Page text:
Life after Parkland high school mass shooting

Life after Parkland high school mass shooting

On Valentine’s Day, David Hogg listened to the screams of his classmates as they were shot dead by a former student.

The year since has been a rollercoaster. The 18-year-old and his friends from Marjory Stoneman Douglas, including the force of nature that is Emma Gonzalez, have become household names as they refused to accept what is happening in America any longer.

In March, I watched these impressive teenagers lead hordes of the hopeful, the bereaved and the survivors through the streets of Washington at the March For Our Lives protest.

It felt like something massive was shifting, but it was only the beginning of a long, hard road.

Seventeen students and staff members were killed and 17 injured by Nikolas Cruz, 19, at the high school in Parkland, Florida.

A group of determined young people decided enough was enough, and they would have to do what the grown-ups could not. Galvanised, they began campaigning for the US to look at its gun laws before any more innocent people died.

“Books not bullets,” the signs read that day.

“Don’t kill me, I’m 11,” said another.

It was enough to make any heart ache. But not enough for the powerful gun lobby, which was instantly sceptical.

Conspiracy theories sprang up claiming David and his fellow activists were actors. The group’s speaking events were swarmed with angry protesters. There were threats on David’s life, and at one point he had a security detail.

“People forget the times where me and my friends have been swatted and plotted assassination attempts,” he told NPR. “People forget that we are young people that are simply trying to end gun violence in America and it’s OK to have a political difference. It’s not OK to try to kill children that are trying to change the world.”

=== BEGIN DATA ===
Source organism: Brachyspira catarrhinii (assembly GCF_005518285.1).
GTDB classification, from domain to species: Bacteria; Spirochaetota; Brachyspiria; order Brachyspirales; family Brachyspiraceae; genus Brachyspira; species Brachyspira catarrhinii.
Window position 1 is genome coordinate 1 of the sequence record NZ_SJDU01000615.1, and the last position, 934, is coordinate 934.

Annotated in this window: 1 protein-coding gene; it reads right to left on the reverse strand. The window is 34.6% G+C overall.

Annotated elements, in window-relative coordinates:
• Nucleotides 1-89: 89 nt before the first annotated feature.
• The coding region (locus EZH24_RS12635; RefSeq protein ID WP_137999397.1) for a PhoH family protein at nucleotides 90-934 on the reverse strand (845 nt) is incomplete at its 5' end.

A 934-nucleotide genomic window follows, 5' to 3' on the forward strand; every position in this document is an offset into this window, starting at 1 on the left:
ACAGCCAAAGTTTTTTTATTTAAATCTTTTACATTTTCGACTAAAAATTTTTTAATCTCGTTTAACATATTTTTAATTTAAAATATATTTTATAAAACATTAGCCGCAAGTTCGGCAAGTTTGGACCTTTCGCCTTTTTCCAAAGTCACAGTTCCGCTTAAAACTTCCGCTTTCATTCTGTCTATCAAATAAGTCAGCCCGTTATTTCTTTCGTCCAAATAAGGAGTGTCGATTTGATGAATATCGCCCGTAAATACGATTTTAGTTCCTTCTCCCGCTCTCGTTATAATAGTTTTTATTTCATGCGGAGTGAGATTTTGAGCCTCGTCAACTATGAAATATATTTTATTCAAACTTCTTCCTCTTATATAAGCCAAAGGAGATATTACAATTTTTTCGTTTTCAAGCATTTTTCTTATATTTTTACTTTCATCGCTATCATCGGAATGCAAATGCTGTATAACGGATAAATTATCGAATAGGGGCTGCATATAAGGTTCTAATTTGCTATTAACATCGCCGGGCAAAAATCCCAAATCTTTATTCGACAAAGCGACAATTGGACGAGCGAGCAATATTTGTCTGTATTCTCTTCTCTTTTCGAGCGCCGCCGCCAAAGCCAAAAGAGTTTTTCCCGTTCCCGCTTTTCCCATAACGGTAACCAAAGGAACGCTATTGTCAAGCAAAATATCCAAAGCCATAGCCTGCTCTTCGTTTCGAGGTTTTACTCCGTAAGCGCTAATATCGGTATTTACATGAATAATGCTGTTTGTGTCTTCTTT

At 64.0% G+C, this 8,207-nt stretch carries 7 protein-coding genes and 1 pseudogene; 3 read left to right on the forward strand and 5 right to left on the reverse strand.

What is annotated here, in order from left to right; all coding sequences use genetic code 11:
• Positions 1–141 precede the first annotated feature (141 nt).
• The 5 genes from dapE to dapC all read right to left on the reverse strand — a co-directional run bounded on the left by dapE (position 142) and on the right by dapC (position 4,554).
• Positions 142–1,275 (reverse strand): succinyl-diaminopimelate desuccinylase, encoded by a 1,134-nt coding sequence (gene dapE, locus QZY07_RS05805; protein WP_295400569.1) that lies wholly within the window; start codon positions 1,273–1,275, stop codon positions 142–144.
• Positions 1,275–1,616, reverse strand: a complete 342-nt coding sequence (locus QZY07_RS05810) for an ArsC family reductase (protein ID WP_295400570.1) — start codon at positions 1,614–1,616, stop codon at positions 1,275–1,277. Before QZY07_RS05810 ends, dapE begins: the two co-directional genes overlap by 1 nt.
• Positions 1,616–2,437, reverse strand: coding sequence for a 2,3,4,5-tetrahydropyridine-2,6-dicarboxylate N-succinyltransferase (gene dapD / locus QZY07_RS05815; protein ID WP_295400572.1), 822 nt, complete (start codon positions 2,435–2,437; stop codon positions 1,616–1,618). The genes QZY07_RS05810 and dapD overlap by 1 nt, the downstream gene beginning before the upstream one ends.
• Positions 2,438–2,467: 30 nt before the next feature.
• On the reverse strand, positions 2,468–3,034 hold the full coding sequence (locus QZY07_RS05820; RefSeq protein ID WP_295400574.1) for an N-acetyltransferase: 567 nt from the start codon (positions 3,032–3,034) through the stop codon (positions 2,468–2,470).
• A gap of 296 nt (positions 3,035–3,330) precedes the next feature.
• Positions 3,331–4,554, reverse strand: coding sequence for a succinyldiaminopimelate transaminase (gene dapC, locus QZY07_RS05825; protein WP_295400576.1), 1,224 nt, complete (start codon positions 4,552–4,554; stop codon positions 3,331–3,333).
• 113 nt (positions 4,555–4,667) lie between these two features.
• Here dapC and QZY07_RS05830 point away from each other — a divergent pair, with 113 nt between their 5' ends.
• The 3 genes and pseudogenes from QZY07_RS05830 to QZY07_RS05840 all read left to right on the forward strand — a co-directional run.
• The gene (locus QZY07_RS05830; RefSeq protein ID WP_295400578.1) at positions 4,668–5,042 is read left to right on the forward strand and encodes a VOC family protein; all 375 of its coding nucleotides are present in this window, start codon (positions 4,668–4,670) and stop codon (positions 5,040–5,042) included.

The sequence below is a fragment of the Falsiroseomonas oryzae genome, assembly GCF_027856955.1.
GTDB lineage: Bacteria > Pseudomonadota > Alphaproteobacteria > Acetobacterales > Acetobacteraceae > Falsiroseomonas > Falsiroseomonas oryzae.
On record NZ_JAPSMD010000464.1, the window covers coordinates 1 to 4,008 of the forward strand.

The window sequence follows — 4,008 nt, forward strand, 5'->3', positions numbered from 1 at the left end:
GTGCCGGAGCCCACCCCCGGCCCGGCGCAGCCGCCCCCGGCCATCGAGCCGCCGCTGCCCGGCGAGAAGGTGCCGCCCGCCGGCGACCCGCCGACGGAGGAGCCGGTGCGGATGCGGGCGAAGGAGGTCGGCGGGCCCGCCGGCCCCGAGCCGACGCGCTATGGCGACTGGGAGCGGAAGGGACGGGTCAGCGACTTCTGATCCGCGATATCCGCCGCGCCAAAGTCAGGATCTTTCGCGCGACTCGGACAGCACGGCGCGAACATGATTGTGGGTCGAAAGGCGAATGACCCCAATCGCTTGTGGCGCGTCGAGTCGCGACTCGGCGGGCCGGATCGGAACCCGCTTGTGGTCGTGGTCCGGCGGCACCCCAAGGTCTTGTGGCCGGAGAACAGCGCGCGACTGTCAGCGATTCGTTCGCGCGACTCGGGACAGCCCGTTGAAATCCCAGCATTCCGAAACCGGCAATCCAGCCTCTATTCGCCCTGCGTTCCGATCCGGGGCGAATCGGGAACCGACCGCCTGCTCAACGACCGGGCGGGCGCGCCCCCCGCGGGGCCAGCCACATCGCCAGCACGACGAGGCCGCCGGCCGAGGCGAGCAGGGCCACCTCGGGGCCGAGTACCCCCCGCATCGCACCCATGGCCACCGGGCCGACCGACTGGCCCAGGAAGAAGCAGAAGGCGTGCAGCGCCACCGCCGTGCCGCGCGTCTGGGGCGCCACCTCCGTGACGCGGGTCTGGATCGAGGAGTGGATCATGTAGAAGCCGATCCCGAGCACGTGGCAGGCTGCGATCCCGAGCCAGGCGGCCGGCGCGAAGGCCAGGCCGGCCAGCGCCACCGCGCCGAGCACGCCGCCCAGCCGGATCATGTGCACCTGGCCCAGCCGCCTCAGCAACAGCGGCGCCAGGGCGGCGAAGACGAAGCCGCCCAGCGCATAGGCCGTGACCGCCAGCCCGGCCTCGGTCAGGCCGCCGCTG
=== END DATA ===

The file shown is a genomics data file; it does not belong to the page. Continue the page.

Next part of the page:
But he says this isn’t about politics. He wants research into gun laws, and commonsense measures put in place.

Fox News anchor Laura Ingraham mocked the teenager on Twitter after he was rejected by four colleges. The same universities are now chasing him for paid speaking gigs.

It’s hard to believe he was only born in 2000, and how much has changed for him in less than a year.

Now, his priorities are less academic and more about maintaining the momentum. He and a group of 25 young people have spent months on the road visiting 75 cities, most recently encouraging young people to register to vote.

November’s midterm elections saw the highest youth turnout in history.

On December 18, the Trump administration rolled out new federal regulation banning so-called bump stocks.

Media outlets are still chasing him, but he’s ready to go to college next year. He’s been hospitalised from all the travelling and working, but his hope hasn’t died.

Instead he’s channelled his trauma into a purpose.

At the moment of the shooting, something switched on inside David.

Hiding in dark classroom, he began recording himself on his phone. “We’re in a school,” he said, in a perfect imitation of a TV news reporters. “An active shooter.”

At first, he explained the students had thought it was a drill.

“Then we heard more gunshots,” he said. “And that was when we realised, this was not a drill.”

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